A Few Reflections on the Trinity
One of the fundamental beliefs of the Seventh-day Adventist Church is the doctrine of the Trinity. The book Seventh-day Adventists Believe, explains it this way: “Seventh-day Adventists believe: There is one God: Father, Son and Holy Spirit, a unity of three co-eternal Persons.” (Seventh-day Adventists Believe, p. 23) In recent years this doctrine has come undersome criticism by certain groups within the church. Some have even gone so far as to say that the Seventh-day Adventist Church has become Babylon because of its teaching on the Trinity. The main argument that is used against this doctrine is that our pioneers did not believe in it because they perceived that it came into Christianity from paganism in the days of Constantine the Great. It is anundeniable historical fact that some of our pioneers were anti-Trinitarian. Among these were some notable men including James White, Joseph Bates, J. N. Andrews and Uriah Smith. But it is true also that in the course of time the church came to realize that this doctrine is firmly based on Scripture. Perhaps an analogy will be helpful. Most of our pioneers were opposed to church organization andadopting a denominational name. For example, on February 15, 1844 George Storrs categorically affirmed: “Take care that you do not seek to manufacture another church. No church can be organized by man’s invention but what it becomes Babylon the moment it is organized.” The main reason they were opposed to church organization and adopting a name was because the builders of the Tower of Babel hadorganized and adopted a name in rebellion against God. Thus they perceived that organizing and incorporating the church and adopting a name would be equivalent to the rebellion of the Babel builders. In the course of time, however, after studying Scripture and following the guidance of the Spirit of Prophecy our pioneers discovered that there was organization in the New Testament church and that theoriginal believers first called themselves Christians in Antioch. In this way they reached the conclusion that church organization was necessary and they even adopted a name: Seventh-day Adventists. The point is that they grew in their understanding and changed course upon further Bible study. Under the guidance of Ellen White they adopted our name and organized as a body even incorporating the churchlegally. A similar process can be seen in the adoption of the doctrine of the Trinity — with the passing of time and deeper Bible study the church grew in its understanding of the Godhead. Ellen White has some rather categorical statements about the eternal Deity of Christ, the distinction between his human and divine natures, the personality of the Holy Spirit, and yes, the Trinity. Let’s beginwith her statements on the eternal Deity of Jesus. In John 8:58 we find Jesus affirming to a startled Jewish crowd: “Verily, verily, I say unto you, before Abraham was, I am.” Here Jesus was claiming to be the great I AM of the burning bush. Ellen White’s comment is quite enlightening:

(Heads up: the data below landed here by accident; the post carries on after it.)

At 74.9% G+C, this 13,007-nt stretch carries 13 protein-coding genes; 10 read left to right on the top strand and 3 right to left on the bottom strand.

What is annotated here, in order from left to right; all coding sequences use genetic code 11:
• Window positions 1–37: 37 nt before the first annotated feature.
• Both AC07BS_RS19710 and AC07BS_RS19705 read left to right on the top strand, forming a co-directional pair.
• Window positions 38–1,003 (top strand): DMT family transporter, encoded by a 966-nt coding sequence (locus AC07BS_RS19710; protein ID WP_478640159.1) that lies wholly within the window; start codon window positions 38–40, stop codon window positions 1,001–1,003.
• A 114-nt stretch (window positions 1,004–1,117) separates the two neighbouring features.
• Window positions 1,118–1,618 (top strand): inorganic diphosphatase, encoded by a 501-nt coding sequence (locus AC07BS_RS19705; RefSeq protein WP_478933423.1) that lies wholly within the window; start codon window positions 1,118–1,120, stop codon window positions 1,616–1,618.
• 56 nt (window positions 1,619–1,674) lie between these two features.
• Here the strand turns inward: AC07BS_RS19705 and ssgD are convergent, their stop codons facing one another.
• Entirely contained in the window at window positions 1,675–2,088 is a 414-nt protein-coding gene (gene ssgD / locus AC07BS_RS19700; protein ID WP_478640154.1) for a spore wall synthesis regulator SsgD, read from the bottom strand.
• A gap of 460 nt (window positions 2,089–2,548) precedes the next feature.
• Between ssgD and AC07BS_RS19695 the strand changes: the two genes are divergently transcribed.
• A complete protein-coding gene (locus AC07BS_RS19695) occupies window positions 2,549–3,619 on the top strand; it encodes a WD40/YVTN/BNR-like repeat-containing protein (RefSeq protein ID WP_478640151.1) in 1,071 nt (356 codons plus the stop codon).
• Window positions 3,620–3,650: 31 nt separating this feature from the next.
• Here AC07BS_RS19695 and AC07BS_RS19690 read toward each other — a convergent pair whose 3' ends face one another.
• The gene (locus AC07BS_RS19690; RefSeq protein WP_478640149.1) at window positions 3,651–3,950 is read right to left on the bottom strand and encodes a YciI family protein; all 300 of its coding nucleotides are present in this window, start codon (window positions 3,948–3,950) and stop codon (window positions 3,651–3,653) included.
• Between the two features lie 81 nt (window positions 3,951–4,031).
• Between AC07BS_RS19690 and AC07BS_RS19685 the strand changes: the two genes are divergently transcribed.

“Silence fell upon the vast assembly. The name of God, given to Moses to express the idea of the eternalpresence, had been claimed as His own by this Galilean Rabbi. He had announced Himself to be the selfexistent One, He who had been promised to Israel, "whose goings forth have been from of old, from the days of eternity." Micah 5:2, margin. The Desire of Ages, pp. 469, 470. A few pages later in The Desire of Ages, Ellen White made another startling statement: “In Christ is life, original, unborrowed,underived. "He that hath the Son hath life." 1 John 5:12. The divinity of Christ is the believer's assurance of eternal life.” The Desire of Ages, p. 530. It is not too difficult to understand what is meant by “original, unborrowed, underived.” When Ellen White wrote these words she had gained a significant command of the English language and therefore it is inconceivable that she did not...
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